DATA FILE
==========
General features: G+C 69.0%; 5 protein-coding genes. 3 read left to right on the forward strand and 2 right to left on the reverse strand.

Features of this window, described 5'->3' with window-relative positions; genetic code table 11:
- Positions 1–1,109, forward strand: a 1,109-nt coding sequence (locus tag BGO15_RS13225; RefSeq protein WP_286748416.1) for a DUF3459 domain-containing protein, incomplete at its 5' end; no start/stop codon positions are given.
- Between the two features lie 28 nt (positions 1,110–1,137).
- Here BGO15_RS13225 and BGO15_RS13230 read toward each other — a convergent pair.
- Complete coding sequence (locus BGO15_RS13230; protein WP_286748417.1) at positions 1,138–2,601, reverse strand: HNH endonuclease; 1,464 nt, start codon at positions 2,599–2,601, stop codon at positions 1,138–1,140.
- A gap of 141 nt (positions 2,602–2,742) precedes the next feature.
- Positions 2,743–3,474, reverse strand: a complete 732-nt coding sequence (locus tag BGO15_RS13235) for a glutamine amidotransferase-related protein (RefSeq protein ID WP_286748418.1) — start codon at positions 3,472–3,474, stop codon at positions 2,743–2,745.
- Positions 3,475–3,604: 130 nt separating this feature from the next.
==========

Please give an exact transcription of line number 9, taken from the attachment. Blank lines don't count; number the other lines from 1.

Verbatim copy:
- Positions 3,475–3,604: 130 nt separating this feature from the next.